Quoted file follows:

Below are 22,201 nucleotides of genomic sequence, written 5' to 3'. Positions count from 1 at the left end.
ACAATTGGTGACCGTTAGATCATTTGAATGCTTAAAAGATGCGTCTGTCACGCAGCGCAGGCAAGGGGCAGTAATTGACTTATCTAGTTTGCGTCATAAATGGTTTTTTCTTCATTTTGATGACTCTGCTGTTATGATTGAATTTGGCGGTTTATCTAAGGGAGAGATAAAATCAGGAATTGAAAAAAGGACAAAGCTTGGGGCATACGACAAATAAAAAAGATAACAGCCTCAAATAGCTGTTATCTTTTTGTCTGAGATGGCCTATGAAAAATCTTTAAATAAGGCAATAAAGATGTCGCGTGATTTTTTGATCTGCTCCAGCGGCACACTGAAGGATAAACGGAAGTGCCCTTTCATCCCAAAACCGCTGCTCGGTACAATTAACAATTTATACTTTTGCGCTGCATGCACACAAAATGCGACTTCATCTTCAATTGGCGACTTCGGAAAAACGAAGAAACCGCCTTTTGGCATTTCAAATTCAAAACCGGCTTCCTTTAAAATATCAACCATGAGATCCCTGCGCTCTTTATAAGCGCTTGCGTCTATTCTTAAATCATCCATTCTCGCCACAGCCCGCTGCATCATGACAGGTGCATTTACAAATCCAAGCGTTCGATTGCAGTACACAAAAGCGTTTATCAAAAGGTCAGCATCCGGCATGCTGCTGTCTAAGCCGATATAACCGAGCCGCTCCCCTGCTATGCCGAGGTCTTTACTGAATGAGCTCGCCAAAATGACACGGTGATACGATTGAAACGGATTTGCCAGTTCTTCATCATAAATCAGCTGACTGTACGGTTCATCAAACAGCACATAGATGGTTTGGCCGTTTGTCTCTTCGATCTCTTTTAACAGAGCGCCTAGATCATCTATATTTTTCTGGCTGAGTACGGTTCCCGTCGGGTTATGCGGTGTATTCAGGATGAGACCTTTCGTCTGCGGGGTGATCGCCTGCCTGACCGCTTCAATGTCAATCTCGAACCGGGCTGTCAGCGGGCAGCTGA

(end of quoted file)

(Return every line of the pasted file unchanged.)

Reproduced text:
Below are 22,201 nucleotides of genomic sequence, written 5' to 3'. Positions count from 1 at the left end.
ACAATTGGTGACCGTTAGATCATTTGAATGCTTAAAAGATGCGTCTGTCACGCAGCGCAGGCAAGGGGCAGTAATTGACTTATCTAGTTTGCGTCATAAATGGTTTTTTCTTCATTTTGATGACTCTGCTGTTATGATTGAATTTGGCGGTTTATCTAAGGGAGAGATAAAATCAGGAATTGAAAAAAGGACAAAGCTTGGGGCATACGACAAATAAAAAAGATAACAGCCTCAAATAGCTGTTATCTTTTTGTCTGAGATGGCCTATGAAAAATCTTTAAATAAGGCAATAAAGATGTCGCGTGATTTTTTGATCTGCTCCAGCGGCACACTGAAGGATAAACGGAAGTGCCCTTTCATCCCAAAACCGCTGCTCGGTACAATTAACAATTTATACTTTTGCGCTGCATGCACACAAAATGCGACTTCATCTTCAATTGGCGACTTCGGAAAAACGAAGAAACCGCCTTTTGGCATTTCAAATTCAAAACCGGCTTCCTTTAAAATATCAACCATGAGATCCCTGCGCTCTTTATAAGCGCTTGCGTCTATTCTTAAATCATCCATTCTCGCCACAGCCCGCTGCATCATGACAGGTGCATTTACAAATCCAAGCGTTCGATTGCAGTACACAAAAGCGTTTATCAAAAGGTCAGCATCCGGCATGCTGCTGTCTAAGCCGATATAACCGAGCCGCTCCCCTGCTATGCCGAGGTCTTTACTGAATGAGCTCGCCAAAATGACACGGTGATACGATTGAAACGGATTTGCCAGTTCTTCATCATAAATCAGCTGACTGTACGGTTCATCAAACAGCACATAGATGGTTTGGCCGTTTGTCTCTTCGATCTCTTTTAACAGAGCGCCTAGATCATCTATATTTTTCTGGCTGAGTACGGTTCCCGTCGGGTTATGCGGTGTATTCAGGATGAGACCTTTCGTCTGCGGGGTGATCGCCTGCCTGACCGCTTCAATGTCAATCTCGAACCGGGCTGTCAGCGGGCAGCTGA